The skyscraper at 20 Fenchurch Street, dubbed the "Walkie-Talkie tower", last month won the "Carbuncle Cup" -- an award given by Building Design magazine to the worst building in the U.K.
The tongue-in-cheek award seems mean, but the tower has caused a number of problems.
In July, the U.K.'s Daily Telegraph reported that the building was creating a wind tunnel that blew down shop signs and swept pedestrians off their feet. In 2013, the building's south-facing wall reflected sunlight onto the streets below, melting a car's bodywork. Non-reflective film had to be attached to the tower's windows as a prevention.
But the Walkie Talkie is not the only architectural mistakes that have been made. Here are 10 more unintended errors.
—By Luke Graham and Ellie Hall
Built in 1977, the 59-storey Citigroup Center (now called 601 Lexington) stands on just four stilts, each 114-foot tall. The structural engineer, William LeMesurier, who died in 2007, used cutting edge design to make sure the skyscraper was light and stable.
However, in 1978, according to the Daily Mail, he was alerted to an oversight by a university student: the building was vulnerable to diagonal winds and could topple if a storm hit Manhattan. The bolted joints were reinforced at a cost of $8 million over three months, during which a hurricane formed in the Atlantic but fortunately missed the city.
The designs for this stadium, being constructed for the 2022 Qatari World Cup, have been unfortunately likened to a woman's private parts, The Independent reported in 2013.
Designed by architect Zaha Hadid, the stadium is meant to evoke the boats which Qataris used for pearl diving.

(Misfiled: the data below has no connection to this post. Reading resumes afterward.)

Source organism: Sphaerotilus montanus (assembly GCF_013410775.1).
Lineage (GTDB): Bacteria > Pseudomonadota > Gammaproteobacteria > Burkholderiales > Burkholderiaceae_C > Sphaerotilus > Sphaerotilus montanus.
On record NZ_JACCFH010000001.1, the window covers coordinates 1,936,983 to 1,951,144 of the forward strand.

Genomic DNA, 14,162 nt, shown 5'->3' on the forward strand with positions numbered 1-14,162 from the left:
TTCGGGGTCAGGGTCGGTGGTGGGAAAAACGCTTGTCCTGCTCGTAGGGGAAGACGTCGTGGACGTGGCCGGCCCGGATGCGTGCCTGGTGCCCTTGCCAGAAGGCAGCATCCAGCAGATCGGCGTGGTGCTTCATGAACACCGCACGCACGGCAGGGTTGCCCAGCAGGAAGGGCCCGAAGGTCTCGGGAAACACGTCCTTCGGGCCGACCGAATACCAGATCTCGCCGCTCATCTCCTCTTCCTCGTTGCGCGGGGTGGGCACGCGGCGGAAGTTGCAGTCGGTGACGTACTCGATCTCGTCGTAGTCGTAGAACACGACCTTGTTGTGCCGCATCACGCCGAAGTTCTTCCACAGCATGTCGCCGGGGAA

"Al Wakrah has served as an important fishing and pearl-harvesting port throughout Qatar's history," Davide Giordano, from Zaha Hadid Architects, told CNBC via email. "Al Wakrah's tradition is reflected in the stadium design, which echoes the traditional dhows upturned on the beach when the local fishermen return to land – hence the stadium's beams referencing the wooden overlapping planks of the clinker-built boats.
"I cannot comment on what some commentators suggested, perhaps some people can only see what their mind wants them to see."
In 2009, the concave, mirrored surface of this Las Vegas hotel was found to reflect a ray of heat onto the pool deck which was hot enough to melt plastic bags and singe hair, according to report in The Guardian.
The hotel, briefly nicknamed the "Death Ray Hotel", was designed by Rafael Viñoly, the same architect who built the Walkie Talkie tower. Despite attaching film to the south facing panels of the glass, the hotel has thicker, larger umbrellas to protect guests from the "death spot," believed to cause temperatures to soar by 15 degrees.
Rafael Viñoly Architects declined to comment when contacted by CNBC.
The construction of the tower in the early 1970s was beset with problems. A windstorm in 1973 caused entire 4' by 11' windows, weighing 500 pounds each, to crash onto the streets below. This was caused by an air space between the layers of glass, and all 10,344 windows had to be replaced at a cost of over $7 million. During this time, the building was covered in plywood, according to an article in the Wall Street Journal.
Even after the building was completed in 1976, workers on the upper floors complained of motion sickness caused by the building's swaying motion. This needed to be fixed by installing a "tuned mass damper".
This tower, designed by Edward Durrell Stone and erected between 1970 and 1973, was entirely coated in marble. In 1974 (when this picture was taken), one slab of marble from the tower fell off the building and landed on the Prudential tower next door.
Problems with the cladding system (designed by a second company, Perkins & Will) required all of the exterior marble to be replaced with granite at the huge cost of $180 million.